May 27, 2015

Testament of Youth
Just prior to WW1, a well brought up young English country girl pleads desperately with her parents to be allowed to study at Oxford University. However, shortly after she commences her studies, the war breaks out. As she watches her fiancée, brother, and friends all go off to fight, she feels that she too should contribute somehow to the war effort. The woman abandons Oxford, and enlists in a nursing unit. She is sent to the frontlines in Flanders, where she observes first-hand the gruesome carnage of the war. This good English costume-drama is based on a bestselling memoir by Vera Brittain, who, in later life, went on to become a successful novelist and a well-known pacifist. The movie is superbly staged and costumed, and, very elegantly directed by James Kent. Alicia Vikander gives a great performance as Vera.

The son of an over-protective divorced mother flees the nest. He drops out of a New York college, and, heads off to Southern California to become a surfer. Peeved by his abandonment, the mother takes some time off from her career, and flies out to the West Coast. There, she surreptitiously spies on her son, and his new surfing friends. Still, curious about what the attraction is, the mother decides to take some surfing lessons herself. Pretty soon she is hooked. This situation-comedy is written, produced, and, directed by Helen Hunt, who also stars as the mother. The movie is charming, however, you do get a feeling that the whole project was conceived to show off Ms. Hunt’s prowess on a surfboard. This is not the first surfing movie that she has made!

Beyond the Reach
While on a hunting expedition in the Arizona desert, a Los Angeles ‘big shot’ shoots and kills a hermit prospector. The ‘big shot’ decides to kill his tour guide, the only witness to the accident, and destroy all of the evidence. However, the ‘big shot’ also decides to turn the killing into a kind of sport. He gives the tour guide a head start, and, then, proceeds to track him down. Director Jean-Baptiste Leonetti does a good job of keeping the tension up, while, he also captures some remarkable panoramas of the desert. The desert itself becomes a third character in the story. Michael Douglas produced the movie. He knows it is really a load of rot, but, he has lots of fun acting in it.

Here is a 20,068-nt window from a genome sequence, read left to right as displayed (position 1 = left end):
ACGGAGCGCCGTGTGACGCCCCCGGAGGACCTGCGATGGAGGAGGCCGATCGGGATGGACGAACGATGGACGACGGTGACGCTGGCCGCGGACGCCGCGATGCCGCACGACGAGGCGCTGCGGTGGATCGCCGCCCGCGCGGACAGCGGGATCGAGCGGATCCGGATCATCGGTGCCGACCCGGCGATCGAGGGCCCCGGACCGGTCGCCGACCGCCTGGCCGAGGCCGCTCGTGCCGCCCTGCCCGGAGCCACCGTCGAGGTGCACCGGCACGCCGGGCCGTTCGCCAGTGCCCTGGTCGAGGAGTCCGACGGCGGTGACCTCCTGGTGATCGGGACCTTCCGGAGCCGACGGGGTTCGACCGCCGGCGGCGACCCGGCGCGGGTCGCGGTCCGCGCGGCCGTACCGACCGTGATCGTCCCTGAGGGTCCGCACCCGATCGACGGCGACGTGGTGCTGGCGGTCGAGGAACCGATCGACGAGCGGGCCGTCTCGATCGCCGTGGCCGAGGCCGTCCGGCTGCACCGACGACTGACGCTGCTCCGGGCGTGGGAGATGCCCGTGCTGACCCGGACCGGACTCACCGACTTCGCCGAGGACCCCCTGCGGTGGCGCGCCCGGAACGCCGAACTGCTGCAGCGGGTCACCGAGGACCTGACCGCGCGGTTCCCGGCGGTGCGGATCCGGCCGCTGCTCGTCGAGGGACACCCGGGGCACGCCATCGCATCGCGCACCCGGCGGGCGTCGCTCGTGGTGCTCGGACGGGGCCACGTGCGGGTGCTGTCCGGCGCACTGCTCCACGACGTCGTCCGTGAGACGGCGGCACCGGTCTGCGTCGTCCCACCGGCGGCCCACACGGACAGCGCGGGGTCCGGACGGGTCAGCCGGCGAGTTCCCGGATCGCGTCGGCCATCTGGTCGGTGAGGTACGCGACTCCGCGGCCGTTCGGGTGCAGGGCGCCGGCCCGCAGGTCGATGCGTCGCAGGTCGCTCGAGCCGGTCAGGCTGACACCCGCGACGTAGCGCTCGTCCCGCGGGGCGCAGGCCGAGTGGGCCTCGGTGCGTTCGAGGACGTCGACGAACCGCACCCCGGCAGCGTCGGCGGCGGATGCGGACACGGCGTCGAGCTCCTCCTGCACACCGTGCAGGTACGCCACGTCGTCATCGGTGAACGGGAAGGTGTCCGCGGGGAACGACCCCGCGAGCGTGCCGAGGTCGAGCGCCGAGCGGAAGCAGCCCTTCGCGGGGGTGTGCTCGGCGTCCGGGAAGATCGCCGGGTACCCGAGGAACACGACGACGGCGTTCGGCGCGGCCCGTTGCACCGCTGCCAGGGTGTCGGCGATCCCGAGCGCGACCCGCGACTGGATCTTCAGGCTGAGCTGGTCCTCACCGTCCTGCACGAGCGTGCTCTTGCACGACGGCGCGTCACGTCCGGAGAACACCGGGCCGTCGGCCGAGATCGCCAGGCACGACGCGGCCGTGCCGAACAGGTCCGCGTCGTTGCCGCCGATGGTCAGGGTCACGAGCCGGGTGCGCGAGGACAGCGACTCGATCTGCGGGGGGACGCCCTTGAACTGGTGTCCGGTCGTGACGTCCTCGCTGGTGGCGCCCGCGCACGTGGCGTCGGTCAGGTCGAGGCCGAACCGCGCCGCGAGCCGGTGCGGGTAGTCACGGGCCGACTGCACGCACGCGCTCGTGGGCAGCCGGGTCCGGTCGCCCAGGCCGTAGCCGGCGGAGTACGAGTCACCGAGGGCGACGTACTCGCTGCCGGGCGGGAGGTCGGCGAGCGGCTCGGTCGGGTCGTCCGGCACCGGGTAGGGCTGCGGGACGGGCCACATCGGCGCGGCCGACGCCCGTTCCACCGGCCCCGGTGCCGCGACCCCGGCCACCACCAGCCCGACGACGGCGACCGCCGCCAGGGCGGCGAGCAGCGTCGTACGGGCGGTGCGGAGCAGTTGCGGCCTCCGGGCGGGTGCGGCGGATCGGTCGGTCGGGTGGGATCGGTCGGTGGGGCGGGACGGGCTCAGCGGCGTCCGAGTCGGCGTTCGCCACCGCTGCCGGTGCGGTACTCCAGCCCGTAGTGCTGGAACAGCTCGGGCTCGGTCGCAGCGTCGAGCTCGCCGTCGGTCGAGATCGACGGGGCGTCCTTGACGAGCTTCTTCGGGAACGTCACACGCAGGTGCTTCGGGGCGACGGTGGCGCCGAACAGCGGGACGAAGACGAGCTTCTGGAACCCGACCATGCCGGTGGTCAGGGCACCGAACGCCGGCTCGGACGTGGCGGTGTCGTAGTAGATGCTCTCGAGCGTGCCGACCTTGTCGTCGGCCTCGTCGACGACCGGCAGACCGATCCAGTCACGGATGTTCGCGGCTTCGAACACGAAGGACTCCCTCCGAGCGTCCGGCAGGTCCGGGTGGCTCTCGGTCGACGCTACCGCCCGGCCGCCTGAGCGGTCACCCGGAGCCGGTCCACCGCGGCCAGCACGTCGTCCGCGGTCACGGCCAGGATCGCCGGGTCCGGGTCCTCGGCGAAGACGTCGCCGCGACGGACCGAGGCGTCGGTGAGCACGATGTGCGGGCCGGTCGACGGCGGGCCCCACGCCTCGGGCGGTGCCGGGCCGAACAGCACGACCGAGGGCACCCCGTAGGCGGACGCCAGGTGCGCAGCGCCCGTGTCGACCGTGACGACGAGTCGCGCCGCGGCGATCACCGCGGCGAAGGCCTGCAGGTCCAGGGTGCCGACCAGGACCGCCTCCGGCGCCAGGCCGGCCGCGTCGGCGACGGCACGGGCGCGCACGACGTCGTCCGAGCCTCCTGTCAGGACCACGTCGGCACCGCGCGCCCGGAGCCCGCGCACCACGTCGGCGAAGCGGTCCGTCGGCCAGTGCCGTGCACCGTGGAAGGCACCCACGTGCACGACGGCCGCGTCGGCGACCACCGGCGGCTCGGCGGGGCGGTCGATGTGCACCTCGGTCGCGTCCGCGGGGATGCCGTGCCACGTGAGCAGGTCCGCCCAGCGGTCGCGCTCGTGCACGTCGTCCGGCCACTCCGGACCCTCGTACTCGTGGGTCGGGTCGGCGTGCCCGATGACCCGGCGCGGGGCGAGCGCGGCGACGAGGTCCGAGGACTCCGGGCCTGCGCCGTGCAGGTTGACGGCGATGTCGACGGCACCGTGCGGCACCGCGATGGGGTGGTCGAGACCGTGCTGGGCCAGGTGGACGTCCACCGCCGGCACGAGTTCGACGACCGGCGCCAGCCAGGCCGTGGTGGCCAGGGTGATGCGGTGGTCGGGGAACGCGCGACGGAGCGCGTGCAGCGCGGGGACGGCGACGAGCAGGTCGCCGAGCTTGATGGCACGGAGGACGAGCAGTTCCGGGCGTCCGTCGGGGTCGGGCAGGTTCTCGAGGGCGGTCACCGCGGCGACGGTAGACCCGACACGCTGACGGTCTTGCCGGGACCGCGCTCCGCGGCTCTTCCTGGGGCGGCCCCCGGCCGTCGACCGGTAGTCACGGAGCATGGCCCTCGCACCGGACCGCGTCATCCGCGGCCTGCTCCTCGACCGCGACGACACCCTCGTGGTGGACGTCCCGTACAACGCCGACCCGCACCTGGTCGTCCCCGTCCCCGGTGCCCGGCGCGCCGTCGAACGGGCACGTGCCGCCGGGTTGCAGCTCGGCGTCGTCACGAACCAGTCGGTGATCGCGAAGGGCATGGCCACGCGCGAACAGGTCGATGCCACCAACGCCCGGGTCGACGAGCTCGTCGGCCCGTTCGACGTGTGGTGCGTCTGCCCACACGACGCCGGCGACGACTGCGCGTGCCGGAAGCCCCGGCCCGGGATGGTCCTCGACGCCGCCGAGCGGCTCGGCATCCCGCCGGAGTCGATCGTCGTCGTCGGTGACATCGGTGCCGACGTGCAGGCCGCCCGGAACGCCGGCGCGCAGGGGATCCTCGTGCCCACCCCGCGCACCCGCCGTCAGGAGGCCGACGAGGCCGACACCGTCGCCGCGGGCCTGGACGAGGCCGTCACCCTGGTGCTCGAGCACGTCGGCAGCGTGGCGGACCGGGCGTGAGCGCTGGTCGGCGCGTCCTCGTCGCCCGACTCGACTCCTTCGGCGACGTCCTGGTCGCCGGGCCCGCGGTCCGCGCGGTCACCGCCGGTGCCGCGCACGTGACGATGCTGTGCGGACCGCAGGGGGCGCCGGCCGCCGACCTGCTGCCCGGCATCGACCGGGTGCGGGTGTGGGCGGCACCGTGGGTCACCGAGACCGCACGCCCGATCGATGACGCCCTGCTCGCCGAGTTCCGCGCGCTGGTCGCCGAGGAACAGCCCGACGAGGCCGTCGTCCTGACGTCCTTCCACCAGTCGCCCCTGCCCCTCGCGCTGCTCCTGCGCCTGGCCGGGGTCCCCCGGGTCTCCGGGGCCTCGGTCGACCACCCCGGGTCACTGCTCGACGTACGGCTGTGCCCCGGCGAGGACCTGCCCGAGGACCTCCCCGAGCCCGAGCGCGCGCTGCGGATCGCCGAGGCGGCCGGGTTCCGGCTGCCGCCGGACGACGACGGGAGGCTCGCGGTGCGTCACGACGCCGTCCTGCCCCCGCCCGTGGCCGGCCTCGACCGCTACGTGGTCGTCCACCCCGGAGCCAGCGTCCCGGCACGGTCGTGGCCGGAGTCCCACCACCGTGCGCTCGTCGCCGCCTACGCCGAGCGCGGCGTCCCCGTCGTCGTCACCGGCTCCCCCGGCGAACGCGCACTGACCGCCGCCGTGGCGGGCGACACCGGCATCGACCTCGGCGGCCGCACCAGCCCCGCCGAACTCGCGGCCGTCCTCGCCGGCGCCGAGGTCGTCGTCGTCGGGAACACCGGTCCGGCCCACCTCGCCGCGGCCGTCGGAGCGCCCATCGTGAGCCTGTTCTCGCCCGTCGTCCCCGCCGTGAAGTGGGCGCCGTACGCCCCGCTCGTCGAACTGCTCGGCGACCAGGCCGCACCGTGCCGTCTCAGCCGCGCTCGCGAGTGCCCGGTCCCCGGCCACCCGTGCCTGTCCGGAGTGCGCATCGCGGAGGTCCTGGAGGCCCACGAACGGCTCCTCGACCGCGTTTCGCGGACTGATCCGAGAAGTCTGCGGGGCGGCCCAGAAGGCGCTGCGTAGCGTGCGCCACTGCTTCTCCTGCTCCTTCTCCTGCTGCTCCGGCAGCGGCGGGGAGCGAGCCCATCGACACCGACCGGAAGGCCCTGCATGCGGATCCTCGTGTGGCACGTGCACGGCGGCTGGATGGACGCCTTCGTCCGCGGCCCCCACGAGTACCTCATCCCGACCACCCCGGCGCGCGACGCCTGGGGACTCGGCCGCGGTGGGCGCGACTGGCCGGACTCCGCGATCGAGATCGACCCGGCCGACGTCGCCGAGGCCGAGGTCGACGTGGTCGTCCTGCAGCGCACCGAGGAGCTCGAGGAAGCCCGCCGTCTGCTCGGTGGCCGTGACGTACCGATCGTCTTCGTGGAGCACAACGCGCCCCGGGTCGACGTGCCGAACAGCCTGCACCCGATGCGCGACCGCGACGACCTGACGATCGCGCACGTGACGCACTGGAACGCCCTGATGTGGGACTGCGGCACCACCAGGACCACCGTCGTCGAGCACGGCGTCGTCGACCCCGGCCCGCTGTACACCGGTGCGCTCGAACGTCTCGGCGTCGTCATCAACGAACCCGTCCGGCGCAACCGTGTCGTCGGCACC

An Act of War
An American war veteran is wracked with guilt over an incident which occurred during his tour-of-duty in the Middle East. He is at the point of a nervous collapse, and, cannot differentiate between what is reality and what is hallucination. The veteran spends most of his time between his rundown apartment, a late night diner, and, a sleazy ‘art-house’ cinema, where he works as a projectionist. He is also in a relationship with a prostitute, and, addicted to an undisclosed narcotic. Something has to give. By making his protagonist a projectionist, this allows director Ryan M. Kennedy to explore many historical classical film genres. Ultimately, he settles on ‘film noir’, and proceeds to make a contemporary movie in this style. I found this black and white movie to be fascinating, but, it might not be to everyone’s taste.

Run All Night*
The son of a New York hit-man witnesses a gangland slaughter. He and his father must spend the night fleeing from the mob, some corrupt police, and, a contract-killer, who are all out to get them both. So much for the silly plot. Jaume Collet-Serra makes a stylish movie, full of some terrific fast-paced editing, and, some fabulous photography of New York’s gritty underbelly.

Spare Parts
Based on a real story, this movie is intended to be uplifting and inspiring. A group of under-privileged Hispanic boys, from a high school in the slums of Los Angeles, enter a competition to build an Under Water Rescue Robot. They must compete against students from some of the best schools in the country. Of course they win the prize! Why make the movie if they didn’t?
Kingsman, The Secret Service
Colin Firth stars, as an Intelligence Officer, who recruits a young lad to train as a Kingsman. This is a Top Secret British Intelligence Agency. The movie is a spoof on all of those James Bond movies. Lots of gadgets and gimmicks. That kind of stuff. The movie is amusing enough, but, not all that absorbing.

America is in the grip of a nasty plague. If bitten, people are slowly turning into zombies. Hoping that the authorities will not discover her and put her in quarantine, a father takes his infected daughter to an isolated farmhouse. There, greatly to his own risk, he has to watch her ‘turn’. Fans of Arnold Schwarzenegger are going to be bitterly disappointed. There is no action in the movie. Just a lot of talk talk talk. We know Arnie isn’t very good at that.

Any Day
After 12 years a man convicted of involuntary murder is released from jail. He has problems rehabilitating himself back into his family and community.

Welcome To Me
After winning much money a woman makes a television show about herself.

The check-out girl in a supermarket pretends she is pregnant, to save her job.

After the Ball
The Cinderella fairytale is revamped and reset in the world of ‘high’ fashion.

* Also available on Blu Ray.
# Also available in 3D.


Copyright © 2015 Mr. Robet
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